Tbirdjr

That’s not just some random toy car, that’s a 1959 Thunderbird Junior! These were built by the Powercar company from 1955 to 1967, and could be had in either electric form (allegedly powered by an actual Ford starter motor) or a gas-powered version intended for adults. These weren’t cheap at all, costing about $4,000 in equivalent dollars today.

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Tbirdjr 2

These were said to be capable of up to 40 mph! Who was buying these as adults? Well, if any adult was likely to buy one to drive around as a normal car, aside from a Shriner with processional goals in mind, I think it would be someone like P.W. Herman. These were also sold as promotional items for Ford dealers, as this add suggests:

Thbird Jr Ad

All of this is just to say that I think, at least on some level, Paul Reubens was one of us, and I don’t just mean a goofball, I mean a gearhead. He was an original, silly and funny and there was more sophistication under that plastic, back-of-the-comic-book-ad surface than you’d realize at first.

Let’s pour some Tequila and do the Big Shoe Dance for Pee-Wee one last time:

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Screenshot 2023 07 31 At 5.21.18 Pm
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Arthur Flax
Arthur Flax
10 months ago

The passing of Paul Reubens is indeed sad news. I wasn’t aware of his attachment to the car world.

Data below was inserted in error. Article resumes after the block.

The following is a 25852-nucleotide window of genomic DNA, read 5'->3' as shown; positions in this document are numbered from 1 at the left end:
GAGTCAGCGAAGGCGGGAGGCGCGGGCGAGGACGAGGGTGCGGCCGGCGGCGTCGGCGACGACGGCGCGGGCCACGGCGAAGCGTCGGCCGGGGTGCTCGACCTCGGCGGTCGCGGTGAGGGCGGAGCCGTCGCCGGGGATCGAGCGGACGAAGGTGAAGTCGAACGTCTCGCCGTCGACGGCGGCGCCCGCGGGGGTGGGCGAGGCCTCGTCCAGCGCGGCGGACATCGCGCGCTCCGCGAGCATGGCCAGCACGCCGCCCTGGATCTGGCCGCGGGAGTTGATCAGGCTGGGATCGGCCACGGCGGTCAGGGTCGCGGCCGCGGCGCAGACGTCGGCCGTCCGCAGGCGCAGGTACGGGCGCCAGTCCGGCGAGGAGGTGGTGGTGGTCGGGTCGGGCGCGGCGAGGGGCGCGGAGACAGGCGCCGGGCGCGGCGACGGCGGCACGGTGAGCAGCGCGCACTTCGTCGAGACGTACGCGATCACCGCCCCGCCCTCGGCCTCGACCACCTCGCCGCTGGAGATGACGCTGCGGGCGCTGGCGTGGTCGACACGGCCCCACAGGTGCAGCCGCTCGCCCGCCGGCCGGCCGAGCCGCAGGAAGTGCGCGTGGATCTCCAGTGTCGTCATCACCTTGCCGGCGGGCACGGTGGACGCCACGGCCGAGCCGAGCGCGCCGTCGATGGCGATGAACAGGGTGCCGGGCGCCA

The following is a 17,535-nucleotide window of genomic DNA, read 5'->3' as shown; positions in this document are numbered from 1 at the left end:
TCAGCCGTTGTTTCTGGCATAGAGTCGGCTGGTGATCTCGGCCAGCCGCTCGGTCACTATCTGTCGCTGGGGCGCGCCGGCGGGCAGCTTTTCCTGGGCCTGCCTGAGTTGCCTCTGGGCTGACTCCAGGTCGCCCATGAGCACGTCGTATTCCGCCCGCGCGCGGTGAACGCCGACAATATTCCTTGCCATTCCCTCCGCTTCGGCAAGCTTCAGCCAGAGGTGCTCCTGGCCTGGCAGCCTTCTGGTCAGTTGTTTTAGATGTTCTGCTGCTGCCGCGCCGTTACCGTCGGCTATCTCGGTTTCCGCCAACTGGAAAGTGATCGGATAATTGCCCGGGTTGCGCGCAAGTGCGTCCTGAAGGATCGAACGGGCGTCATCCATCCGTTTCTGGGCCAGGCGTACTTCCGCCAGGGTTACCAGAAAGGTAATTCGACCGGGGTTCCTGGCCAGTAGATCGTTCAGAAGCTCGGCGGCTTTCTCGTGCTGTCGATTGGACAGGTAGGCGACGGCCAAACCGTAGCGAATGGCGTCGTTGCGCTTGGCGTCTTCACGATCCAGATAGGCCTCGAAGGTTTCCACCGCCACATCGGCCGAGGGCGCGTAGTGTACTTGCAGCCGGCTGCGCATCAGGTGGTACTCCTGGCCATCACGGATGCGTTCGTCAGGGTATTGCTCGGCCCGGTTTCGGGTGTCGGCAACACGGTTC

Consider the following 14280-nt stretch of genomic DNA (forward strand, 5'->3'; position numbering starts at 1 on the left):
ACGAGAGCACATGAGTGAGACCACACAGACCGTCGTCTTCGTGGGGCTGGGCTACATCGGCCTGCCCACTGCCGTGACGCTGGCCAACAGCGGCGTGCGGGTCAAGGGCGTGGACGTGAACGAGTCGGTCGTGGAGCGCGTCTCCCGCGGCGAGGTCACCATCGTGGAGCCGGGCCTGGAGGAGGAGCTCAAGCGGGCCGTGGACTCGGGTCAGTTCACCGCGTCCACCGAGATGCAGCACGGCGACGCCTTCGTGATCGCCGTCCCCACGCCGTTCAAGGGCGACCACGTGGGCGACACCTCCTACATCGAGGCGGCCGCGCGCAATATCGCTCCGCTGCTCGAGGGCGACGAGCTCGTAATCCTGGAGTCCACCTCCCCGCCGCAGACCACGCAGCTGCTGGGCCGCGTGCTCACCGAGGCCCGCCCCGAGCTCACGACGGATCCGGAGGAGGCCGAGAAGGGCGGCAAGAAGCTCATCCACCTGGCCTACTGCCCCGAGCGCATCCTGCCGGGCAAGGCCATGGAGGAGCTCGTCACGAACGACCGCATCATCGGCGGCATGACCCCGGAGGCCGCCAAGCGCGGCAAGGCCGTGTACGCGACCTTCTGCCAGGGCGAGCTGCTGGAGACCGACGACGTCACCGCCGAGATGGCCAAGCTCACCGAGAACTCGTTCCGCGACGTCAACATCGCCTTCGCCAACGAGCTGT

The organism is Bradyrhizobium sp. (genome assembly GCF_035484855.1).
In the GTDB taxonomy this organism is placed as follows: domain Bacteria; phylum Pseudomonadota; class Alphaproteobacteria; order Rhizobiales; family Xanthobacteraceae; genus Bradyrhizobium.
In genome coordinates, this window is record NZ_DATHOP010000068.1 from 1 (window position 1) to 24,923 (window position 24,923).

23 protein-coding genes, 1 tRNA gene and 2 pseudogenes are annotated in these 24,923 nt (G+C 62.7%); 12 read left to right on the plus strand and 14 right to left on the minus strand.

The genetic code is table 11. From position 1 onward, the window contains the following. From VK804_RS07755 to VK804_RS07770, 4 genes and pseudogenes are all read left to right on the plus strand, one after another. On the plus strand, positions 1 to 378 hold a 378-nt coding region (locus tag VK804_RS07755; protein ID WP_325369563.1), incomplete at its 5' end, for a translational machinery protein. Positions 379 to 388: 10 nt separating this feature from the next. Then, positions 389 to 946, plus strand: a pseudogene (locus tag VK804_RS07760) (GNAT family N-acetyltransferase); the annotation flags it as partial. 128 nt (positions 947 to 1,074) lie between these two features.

However, last week’s Air Venture Experimental Aircraft Association event reminded me that his father, Milton Rubenfeld, was a WWII bomber pilot and one of the founders of the Israeli Air Force, flying Czechoslovakian versions of the Messerschmitt BF109, which he said “was not a very good airplane.” He was known for his dry wit (read of his adventures in the 1948 Israeli War) which, as they say, is probably where PeeWee/Paul Reubens got his start in the comedy world. He was also said by some to the the very definition of swagger.

It’s interesting to me that, while I was a casual fan of Paul Reubens and his comedy, I was even more aware of the well known actors, comedians – and family – who surrounded him. These included Gilbert Lewis, “The King of Cartoons,” who also invented (badly) artificial intelligence on the original Star Trek, Laurence Fishburne, Phil Hartman and S. Epatha Merkerson, all of whom I recall were on Pee-Wee’s Playhouse.

Scorp Mcgorp
Scorp Mcgorp
10 months ago

can’t believe no one mentioned his scooter!

https://youtu.be/UsmFg7CD1Pg?t=166

LTDScott
LTDScott
10 months ago

Gotta admit I had never watched Pee-Wee’s Big Adventure until last night. That sure was something, and I had the same observation that the cars were clearly specifically curated for the movie.

Zeppelopod
Zeppelopod
10 months ago

Soar high, Max.

“C O M P L I A N C E.”

KennyB
KennyB
10 months ago
Reply to  Zeppelopod

“AFFIRMATIVE”

Bongo Friendee Harvey Park
Bongo Friendee Harvey Park
10 months ago

My god, that DS convertible is perfection

Chris Hoffpauir
Chris Hoffpauir
10 months ago

I cannot hear the word “Tequila” without having the Big Shoe Dance play out in my head.